First Day at Rutgers

First Day at Rutgers


In the fall of 1962, my parents and then-girlfriend Geri Pashley (okay, also now-wife) took me to the New Brunswick campus of Rutgers University. 

Dormitory housing was at a premium it seems and I had been assigned (as well as my friend, Walter) to a complex known as "The Heights". This was located on the opposite side of the Raritan River and wasn't even in New Brunswick, but in Piscataway Township. The distance to the main campus was 7-10 miles. 

The Heights was a series of four one-story buildings, each shaped like a large "H". Each building had of four sections (the bottom and top of the H) that were housing and the center cross area was a common room with phones, vending, etc. Between each upper and lower section of the H was a large bathroom, effectively separating top from bottom. So, each building had four living areas and two bathrooms. Also along one side of the bathroom were two large dorm rooms for the dorm proctors. 

Our "so-called" rooms were actually a single piece of furniture about 7 feet tall and 10 feet long and 3 feet wide. One end was a full length closet and to the right of that was a set of drawers and a lower two door cabinet all starting at floor level and reaching about four feet up. On top of them and to the left of the closet was the bunk. Its base was the top of the drawers and cabinet and it contained a mattress and pillow. The piece of furniture was then about four more feet up to afford privacy. At the pillow end there was a reading lamp. Under the bunk on the far end was a pull out desk (piece of plywood) and we had a single chair. 

Each cubicle faced a similar one that ran in the opposite direction and there is where my roommate was housed. There was no door, so the two were open to the hallway. Since my "roommate" and I were closest to the bathroom, traffic was brisk on our end completely offsetting the advantage of quick toilet access. In fact, I was the last cubicle and thereby on a corner of two hallways, guys were always rapping on the wall, etc. as they went by.

The interior of the section contained some small rooms where up to four could study and we each had a very small desk with a lockable drawer in there. These were very claustrophobic and rarely used. I tended to go on campus after dinner and use the library until 11 PM for my study times and so did my roommate.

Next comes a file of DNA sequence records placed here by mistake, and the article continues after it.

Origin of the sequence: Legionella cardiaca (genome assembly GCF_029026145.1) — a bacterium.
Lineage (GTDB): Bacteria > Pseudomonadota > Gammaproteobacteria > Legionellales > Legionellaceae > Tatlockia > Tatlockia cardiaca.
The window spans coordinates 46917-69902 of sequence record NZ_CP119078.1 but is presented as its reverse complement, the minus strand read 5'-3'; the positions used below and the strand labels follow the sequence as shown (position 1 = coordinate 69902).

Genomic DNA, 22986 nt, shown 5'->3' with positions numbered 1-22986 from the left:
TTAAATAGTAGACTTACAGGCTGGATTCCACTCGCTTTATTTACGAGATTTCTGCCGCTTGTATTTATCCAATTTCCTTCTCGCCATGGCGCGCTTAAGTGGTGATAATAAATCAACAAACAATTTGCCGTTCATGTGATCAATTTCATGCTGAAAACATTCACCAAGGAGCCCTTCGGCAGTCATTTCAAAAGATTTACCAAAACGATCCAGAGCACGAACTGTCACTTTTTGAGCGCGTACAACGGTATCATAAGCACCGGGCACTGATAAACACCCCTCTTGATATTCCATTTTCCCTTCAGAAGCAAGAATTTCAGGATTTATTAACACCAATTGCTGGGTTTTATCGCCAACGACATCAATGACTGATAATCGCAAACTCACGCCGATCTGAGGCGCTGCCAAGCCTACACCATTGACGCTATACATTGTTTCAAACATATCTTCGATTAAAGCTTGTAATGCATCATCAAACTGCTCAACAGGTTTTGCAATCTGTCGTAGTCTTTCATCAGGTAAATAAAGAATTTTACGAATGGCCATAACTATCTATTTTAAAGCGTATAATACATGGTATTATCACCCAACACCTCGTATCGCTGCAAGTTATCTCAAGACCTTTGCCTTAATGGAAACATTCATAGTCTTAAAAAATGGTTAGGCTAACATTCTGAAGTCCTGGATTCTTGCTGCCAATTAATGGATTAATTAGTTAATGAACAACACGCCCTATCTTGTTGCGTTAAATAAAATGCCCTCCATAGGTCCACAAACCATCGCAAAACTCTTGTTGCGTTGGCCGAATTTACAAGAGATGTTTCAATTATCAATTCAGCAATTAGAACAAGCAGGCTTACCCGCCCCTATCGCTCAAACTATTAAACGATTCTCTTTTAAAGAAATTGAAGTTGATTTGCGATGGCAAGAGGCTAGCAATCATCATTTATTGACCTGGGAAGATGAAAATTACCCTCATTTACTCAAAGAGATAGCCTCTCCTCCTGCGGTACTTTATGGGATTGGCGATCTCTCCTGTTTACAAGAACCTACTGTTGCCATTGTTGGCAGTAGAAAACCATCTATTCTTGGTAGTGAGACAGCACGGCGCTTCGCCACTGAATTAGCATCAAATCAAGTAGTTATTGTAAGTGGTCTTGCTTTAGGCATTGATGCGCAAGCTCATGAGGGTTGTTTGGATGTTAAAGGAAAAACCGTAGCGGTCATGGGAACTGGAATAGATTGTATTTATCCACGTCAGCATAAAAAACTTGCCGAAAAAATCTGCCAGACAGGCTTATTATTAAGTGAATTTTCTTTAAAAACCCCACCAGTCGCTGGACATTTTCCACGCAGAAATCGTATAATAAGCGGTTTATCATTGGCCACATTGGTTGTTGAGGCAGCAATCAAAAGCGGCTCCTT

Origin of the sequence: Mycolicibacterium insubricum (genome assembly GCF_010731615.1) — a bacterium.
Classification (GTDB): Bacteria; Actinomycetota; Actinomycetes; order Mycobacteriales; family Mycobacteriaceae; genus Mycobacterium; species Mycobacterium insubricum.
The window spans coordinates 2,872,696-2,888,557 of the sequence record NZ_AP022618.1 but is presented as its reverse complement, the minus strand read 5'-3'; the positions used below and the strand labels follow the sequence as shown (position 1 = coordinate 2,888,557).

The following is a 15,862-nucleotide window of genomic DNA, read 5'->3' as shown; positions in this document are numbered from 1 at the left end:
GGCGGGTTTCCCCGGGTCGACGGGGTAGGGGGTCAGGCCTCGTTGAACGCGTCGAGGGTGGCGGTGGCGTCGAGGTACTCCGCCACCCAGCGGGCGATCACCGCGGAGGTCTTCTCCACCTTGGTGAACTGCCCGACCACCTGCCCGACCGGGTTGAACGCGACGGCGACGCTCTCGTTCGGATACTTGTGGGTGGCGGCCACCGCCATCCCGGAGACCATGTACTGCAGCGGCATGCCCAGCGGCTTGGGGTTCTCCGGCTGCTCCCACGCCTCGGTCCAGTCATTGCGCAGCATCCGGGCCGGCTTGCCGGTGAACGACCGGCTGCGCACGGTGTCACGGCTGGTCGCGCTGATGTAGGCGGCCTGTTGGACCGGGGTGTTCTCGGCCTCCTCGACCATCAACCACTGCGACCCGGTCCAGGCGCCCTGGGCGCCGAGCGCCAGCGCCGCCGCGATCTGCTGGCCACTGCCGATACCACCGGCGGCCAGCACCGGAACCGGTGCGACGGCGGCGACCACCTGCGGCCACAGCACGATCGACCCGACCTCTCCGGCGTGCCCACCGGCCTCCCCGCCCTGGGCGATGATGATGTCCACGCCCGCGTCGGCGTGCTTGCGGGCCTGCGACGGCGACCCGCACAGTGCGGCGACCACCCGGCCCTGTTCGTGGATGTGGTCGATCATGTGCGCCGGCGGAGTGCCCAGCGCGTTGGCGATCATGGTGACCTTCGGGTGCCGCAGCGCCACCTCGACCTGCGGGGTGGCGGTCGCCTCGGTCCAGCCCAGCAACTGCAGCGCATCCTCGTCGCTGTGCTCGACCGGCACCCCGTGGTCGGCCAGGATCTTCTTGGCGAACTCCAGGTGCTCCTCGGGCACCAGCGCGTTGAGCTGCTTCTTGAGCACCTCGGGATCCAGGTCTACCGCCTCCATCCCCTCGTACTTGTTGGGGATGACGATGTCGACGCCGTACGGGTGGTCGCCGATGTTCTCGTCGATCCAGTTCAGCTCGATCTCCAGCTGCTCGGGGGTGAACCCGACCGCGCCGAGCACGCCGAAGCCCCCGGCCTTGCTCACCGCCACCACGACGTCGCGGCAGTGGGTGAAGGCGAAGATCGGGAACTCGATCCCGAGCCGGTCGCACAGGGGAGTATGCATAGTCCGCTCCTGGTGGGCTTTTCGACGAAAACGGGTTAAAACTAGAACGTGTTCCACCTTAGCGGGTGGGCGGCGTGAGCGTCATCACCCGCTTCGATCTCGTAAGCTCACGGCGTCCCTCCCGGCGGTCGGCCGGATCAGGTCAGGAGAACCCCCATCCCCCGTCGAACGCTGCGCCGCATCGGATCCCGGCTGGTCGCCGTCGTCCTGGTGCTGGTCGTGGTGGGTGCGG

The sections were designed to hold 40 men each (Rutgers was not coed in those days), so each building could house 160. Since there were 4 buildings, the maximum population was 640 for the Heights. We had our own separate cafeteria on site, but our meal ticket worked on main campus as well. The bus ran every 10 minutes up to midnight starting at 6:00 AM. 

Needless to say, this was a horrible environment in which study and the likelihood of success was poor. However, I was lucky since my building "C" (lots of academic thought went into naming), was only half full and we had, as it turned out, the more serious students. 

At Rutgers, attrition of freshman was about ⅓ in those days, in the heights, it was over one half. We only had 60 guys in my building and about 10 didn't make it but the fallout in the other buildings was horrendous. Of course, none of this was known on the first day of my arrival. So let's get back to that. 

After all the tearful goodbyes and I was unpacked, it was time for dinner. Of course, our cafeteria was not open yet, I mean why would it be, there were only 500 guys needing to eat? Oh yeah, freshman had to be there a day  or so early so why plan on feeding them? But, the buses were running, so we figured we would have to go to the main campus. About 25 of us caught the bus heading for the other side of the river and the main cafeteria. After we had proceeded a mile or so and neared the stadium and sports complex {which was not very prestigious in those days, but still Rutgers was an NCAA school}, the bus was held up by a group of large men who boarded and ordered us all out with mock severity. I think the driver was in on the gag, since he didn't do anything to stop the kidnapping. Some guys refused, but about 20 of us did as we were told.

This was the Rutgers football team and they had been in camp for about 3 weeks and their living quarters were a regular pigsty and we had been selected to clean it up since we were lowly freshman. A few guys balked and left, but the rest of us (about 10-15) pitched in {I need to add that they made participation voluntary and it was really all in good fun}. The football players also helped clean up. It seems that now that the semester was beginning, they would be inspected by the coaching staff and many laps of discipline action were on the line. This team went on to a 5-5 record following a 10-0 record the season before. {During my stay at Rutgers, only once did the team have a record over .500!}.

We spent almost two hours cleaning and since we had missed the dinner time window, we ate pizza ordered in by the players with them. We had a generally good time talking with them and then they held up the bus once again to return us to our dorm. A pretty exciting start to my college career!

Davdan @ 2008-2018